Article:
New research in humans published today reveals that the so-called FKBP52 protein may prevent the Tau protein from turning pathogenic. This may prove significant for the development of new Alzheimer’s drugs and for detecting the disease before the onset of clinical symptoms.
A study published online today in the Journal of Alzheimer’s Disease (1), for the first time demonstrates that the FKBP52 protein, discovered by Prof. Etienne BAULIEU twenty years ago, may prevent hyperphosphorylation of Tau protein, which has been shown to characterise a number of cerebral neurodegenerative diseases, including Alzheimer’s Disease (AD).
This work has been carried out by Professor Etienne Baulieu and his research team at Inserm (National Institute for medical research in France) with the support of philanthropists who help the Institut Baulieu, based in France.
Limited research exists on Tau and its role in the development of AD, but it is known that many neurodegenerative diseases are characterised by the deposition of pathological hyperphosphorylated forms of Tau protein, into structures known as ‘Tau tangles’. The mechanism of Tau toxicity is unclear and there are currently no drug treatments targeting Tau, nor any biomarkers that predict the risk of a future “Tauopathy”. Professor Baulieu decided to focus on Tau abnormalities and was the first to discover in 2010, an interaction between Tau, and the FKBP52 protein (2).
The new research takes his previous research to the next level. It demonstrates a direct correlation between high levels of hyperphosphorylated Tau protein and reduced levels of FKBP52, in brain cells from patients who have died following Alzheimer’s Disease, compared with normal brain cells. This suggests that FKBP52 could control the aberrant production of pathogenic Tau. When FKBP52 is reduced in the nerve cells of AD patients, pathogenic Tau is free to accumulate and contribute to the degeneration of brain cells.
In conclusion, early measurement of FKBP52 levels could form the basis of a predictive test for Alzheimer’s Disease before the onset of clinical symptoms, and new compounds modulating FKBP52’s activity could become the next generation of treatments for the disease.
FK506-binding protein 4 is a protein that in humans is encoded by the FKBP4 gene.
The protein encoded by this gene is a member of the immunophilin protein family, which play a role in immunoregulation and basic cellular processes involving protein folding and trafficking. This encoded protein is a cis-trans prolyl isomerase that binds to the immunosuppressants FK506 and rapamycin. It has high structural and functional similarity to FK506-binding protein 1A (FKBP1A), but unlike FKBP1A, this protein does not have immunosuppressant activity when complexed with FK506. It interacts with interferon regulatory factor-4 and plays an important role in immunoregulatory gene expression in B and T lymphocytes. This encoded protein is known to associate with phytanoyl-CoA alpha-hydroxylase. It can also associate with two heat shock proteins (hsp90 and hsp70) and thus may play a role in the intracellular trafficking of hetero-oligomeric forms of the steroid hormone receptors. This protein correlates strongly with adeno-associated virus type 2 vectors (AAV) resulting in a significant increase in AAV-mediated transgene expression in human cell lines. Thus this encoded protein is thought to have important implications for the optimal use of AAV vectors in human gene therapy. This gene has been found to have multiple polyadenylation sites.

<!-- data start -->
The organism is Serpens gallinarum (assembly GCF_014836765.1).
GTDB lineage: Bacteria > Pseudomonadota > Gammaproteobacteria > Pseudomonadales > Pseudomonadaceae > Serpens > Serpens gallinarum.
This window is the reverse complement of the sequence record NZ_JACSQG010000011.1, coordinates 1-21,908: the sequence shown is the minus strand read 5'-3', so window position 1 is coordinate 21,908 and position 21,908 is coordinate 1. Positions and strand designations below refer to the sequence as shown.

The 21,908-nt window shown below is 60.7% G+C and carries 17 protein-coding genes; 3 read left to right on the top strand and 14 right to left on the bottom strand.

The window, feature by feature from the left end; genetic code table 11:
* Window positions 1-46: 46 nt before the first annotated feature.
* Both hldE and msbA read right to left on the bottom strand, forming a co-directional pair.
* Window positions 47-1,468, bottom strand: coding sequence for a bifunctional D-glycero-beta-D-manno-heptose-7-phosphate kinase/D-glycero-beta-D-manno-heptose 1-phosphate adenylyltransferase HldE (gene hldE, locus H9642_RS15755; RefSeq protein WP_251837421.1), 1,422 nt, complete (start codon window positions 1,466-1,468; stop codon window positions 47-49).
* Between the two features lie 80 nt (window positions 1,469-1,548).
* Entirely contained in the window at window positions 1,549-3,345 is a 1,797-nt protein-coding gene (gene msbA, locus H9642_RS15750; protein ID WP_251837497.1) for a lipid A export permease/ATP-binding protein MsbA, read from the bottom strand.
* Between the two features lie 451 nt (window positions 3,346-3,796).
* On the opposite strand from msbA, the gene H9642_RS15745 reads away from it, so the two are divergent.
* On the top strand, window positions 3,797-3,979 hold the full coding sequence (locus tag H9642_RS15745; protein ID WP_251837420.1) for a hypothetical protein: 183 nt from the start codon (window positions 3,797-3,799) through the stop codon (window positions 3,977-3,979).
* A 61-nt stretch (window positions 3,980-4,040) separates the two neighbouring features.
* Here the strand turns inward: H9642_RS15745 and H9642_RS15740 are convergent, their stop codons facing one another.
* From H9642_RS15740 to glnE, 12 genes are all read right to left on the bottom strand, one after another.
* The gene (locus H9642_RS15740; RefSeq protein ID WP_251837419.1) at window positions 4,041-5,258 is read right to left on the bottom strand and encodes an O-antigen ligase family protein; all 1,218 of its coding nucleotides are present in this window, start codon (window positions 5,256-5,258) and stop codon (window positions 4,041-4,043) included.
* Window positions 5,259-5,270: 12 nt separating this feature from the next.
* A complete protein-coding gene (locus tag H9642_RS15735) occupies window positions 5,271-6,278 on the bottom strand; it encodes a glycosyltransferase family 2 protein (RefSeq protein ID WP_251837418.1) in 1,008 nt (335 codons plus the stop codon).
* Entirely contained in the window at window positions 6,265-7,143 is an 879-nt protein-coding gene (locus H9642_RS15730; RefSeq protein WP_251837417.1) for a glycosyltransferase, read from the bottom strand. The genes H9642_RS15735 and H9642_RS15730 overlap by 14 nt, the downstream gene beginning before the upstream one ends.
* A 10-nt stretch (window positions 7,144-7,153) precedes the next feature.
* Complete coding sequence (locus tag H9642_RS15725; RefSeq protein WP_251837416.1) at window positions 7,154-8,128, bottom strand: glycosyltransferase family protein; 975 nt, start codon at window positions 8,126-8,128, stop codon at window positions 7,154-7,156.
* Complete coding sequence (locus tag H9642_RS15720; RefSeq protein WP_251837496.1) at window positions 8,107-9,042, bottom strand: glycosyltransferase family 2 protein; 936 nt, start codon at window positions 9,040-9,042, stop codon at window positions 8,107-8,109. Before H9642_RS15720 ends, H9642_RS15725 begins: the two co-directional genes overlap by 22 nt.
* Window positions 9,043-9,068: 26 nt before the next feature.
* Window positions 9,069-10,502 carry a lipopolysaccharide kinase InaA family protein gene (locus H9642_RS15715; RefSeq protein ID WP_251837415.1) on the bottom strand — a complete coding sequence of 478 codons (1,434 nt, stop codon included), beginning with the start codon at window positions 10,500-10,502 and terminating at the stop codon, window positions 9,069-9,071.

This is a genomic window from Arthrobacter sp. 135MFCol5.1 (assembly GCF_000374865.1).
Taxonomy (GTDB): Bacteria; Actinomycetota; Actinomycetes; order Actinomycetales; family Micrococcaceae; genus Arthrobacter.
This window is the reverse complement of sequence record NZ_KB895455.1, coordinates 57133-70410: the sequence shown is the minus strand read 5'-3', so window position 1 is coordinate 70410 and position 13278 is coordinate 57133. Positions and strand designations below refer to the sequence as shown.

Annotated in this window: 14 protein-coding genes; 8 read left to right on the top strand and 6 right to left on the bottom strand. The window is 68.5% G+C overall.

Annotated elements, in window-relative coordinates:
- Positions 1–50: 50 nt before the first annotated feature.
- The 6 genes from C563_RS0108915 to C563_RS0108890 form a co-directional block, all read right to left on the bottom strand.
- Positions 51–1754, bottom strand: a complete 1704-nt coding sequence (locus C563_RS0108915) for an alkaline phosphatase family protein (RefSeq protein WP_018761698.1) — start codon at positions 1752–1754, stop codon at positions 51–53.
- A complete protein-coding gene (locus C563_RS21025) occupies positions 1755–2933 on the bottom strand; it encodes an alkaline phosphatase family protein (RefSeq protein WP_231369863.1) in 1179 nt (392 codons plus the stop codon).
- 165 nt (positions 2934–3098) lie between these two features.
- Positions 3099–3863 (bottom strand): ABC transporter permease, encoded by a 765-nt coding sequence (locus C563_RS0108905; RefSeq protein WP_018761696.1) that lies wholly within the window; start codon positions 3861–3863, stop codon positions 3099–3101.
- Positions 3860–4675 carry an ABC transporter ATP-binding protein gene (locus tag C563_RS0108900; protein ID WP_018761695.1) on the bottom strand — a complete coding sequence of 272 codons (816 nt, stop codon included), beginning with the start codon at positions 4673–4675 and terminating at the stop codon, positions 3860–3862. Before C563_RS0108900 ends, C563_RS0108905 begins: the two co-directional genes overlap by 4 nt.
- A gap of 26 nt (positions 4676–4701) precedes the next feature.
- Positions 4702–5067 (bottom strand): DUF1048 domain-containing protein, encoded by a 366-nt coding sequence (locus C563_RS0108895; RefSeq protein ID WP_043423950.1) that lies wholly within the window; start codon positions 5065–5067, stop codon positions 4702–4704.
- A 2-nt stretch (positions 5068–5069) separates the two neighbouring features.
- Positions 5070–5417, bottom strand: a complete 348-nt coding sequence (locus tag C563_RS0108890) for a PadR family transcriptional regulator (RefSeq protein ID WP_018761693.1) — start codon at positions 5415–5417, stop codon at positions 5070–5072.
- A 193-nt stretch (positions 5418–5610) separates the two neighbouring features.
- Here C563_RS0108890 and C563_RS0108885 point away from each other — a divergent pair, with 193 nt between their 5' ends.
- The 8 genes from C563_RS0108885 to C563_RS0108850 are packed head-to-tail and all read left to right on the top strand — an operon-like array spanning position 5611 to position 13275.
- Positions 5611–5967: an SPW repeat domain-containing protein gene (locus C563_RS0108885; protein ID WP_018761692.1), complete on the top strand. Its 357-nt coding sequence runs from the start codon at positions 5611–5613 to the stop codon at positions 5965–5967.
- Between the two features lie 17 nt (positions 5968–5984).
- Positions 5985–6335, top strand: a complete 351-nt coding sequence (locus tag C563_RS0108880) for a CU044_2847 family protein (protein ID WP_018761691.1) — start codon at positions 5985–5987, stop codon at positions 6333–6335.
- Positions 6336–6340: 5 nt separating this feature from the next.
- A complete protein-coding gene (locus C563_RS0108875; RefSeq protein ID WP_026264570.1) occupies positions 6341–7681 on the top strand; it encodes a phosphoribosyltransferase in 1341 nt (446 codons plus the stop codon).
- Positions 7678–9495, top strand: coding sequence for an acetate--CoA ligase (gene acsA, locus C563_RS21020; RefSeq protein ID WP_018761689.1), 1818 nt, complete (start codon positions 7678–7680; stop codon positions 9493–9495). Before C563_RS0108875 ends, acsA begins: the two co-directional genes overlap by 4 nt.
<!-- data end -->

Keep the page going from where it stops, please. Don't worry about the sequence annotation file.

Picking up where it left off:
Commenting on this new research, Professor Baulieu said: “There is still a worrying lack of research into the causes of age-related brain disorders such as Alzheimer’s Disease and dementia. I founded the Institut Baulieu, with the aim of being able to treat and even prevent these diseases.
Research on Tau has been very limited, and until recently, I was among the few scientists focusing on Tau pathology. The discovery of the FKBP52 protein is the only ‘anti-Tau’ perspective so far. Its reduced production in the brains of Alzheimer’s patients marks a turning point in understanding this complex disease.
A role for FKBP52 in Tau protein function
Tau is a microtubule-associated protein, which is widely expressed in the central nervous system, predominantly in neurons, where it regulates microtubule dynamics, axonal transport, and neurite outgrowth. The aberrant assembly of Tau is the hallmark of several human neurodegenerative diseases, collectively known as tauopathies. They include Alzheimer’s disease, Pick’s disease, progressive supranuclear palsy, and frontotemporal dementia and parkinsonism linked to chromosome 17. Several abnormalities in Tau, such as hyperphosphorylation and aggregation, alter its function and are central to the pathogenic process. Here, we describe biochemical and functional interactions between FKBP52 and Tau. FKBP52 is a member of the FKBP (FK506-binding protein) family that comprises intracellular protein effectors of immunosuppressive drugs (such as FK506 and rapamycin). We found that FKBP52, which is abundant in brain, binds directly and specifically to Tau, especially in its hyperphosphorylated form. The relevance of this observation was confirmed by the colocalization of both proteins in the distal part of the axons of cortical neurons and by the antagonistic effect of FKBP52 on the ability of Tau to promote microtubule assembly. Overexpression of FKBP52 in differentiated PC12 cells prevented the accumulation of Tau and resulted in reduced neurite length. Taken together, these findings indicate a role for FKBP52 in Tau function and may help to decipher and modulate the events involved in Tau-induced neurodegeneration.
I believe it takes us one step closer to developing an effective treatment and possible predictive tests for the increasing number of people who may develop Alzheimer’s Disease in our ageing societies.”